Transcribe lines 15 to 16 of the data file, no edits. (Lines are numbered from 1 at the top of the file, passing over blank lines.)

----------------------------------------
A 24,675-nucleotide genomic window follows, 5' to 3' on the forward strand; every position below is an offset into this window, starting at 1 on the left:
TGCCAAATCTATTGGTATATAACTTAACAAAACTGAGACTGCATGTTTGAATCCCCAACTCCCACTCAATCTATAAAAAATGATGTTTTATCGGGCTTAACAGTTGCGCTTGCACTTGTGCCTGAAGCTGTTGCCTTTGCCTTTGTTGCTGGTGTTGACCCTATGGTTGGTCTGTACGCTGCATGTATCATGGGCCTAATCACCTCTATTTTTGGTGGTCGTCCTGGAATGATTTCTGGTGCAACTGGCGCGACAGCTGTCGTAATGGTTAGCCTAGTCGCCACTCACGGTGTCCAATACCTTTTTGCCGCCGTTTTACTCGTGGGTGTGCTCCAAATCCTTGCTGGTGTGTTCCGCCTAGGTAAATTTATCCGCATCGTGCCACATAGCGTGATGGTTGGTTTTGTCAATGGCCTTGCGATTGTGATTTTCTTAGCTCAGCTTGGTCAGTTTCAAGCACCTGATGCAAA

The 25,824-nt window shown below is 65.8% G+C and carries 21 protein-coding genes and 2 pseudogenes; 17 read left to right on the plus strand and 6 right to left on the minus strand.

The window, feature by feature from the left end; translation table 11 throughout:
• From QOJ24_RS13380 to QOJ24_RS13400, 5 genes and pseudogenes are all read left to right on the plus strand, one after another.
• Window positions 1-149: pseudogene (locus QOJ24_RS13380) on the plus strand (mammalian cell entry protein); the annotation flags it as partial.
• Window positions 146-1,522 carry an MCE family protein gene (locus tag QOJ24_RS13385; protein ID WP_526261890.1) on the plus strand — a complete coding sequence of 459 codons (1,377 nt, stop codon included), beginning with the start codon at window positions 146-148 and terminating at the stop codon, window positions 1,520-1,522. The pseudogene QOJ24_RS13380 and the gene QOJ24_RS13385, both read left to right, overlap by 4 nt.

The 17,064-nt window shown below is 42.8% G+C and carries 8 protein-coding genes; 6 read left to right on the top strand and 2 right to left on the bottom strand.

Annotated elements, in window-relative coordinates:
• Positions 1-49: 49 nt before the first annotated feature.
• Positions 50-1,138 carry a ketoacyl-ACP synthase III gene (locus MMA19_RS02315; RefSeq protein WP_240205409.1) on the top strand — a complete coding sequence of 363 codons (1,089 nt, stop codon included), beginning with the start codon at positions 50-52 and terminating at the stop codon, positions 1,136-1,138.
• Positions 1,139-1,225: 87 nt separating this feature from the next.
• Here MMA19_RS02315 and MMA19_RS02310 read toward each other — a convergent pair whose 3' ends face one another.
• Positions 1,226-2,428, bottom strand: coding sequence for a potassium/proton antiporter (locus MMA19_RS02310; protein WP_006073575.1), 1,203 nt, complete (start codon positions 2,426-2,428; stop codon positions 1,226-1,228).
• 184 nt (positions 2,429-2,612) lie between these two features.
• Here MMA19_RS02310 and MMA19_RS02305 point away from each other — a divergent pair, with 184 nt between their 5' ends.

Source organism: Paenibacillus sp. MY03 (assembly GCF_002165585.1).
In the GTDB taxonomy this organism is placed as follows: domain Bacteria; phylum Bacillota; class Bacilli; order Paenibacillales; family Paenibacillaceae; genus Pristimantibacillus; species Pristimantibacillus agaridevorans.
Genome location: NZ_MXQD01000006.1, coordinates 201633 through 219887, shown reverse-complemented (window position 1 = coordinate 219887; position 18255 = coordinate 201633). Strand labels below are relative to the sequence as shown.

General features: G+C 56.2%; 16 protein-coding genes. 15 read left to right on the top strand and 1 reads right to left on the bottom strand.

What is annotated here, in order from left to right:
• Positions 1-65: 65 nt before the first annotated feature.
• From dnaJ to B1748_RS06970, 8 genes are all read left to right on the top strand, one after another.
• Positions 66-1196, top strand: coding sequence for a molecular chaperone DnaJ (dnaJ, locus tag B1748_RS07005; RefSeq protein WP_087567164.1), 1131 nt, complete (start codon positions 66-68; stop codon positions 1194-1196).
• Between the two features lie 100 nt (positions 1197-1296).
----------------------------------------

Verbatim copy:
• 184 nt (positions 2,429-2,612) lie between these two features.
• Here MMA19_RS02310 and MMA19_RS02305 point away from each other — a divergent pair, with 184 nt between their 5' ends.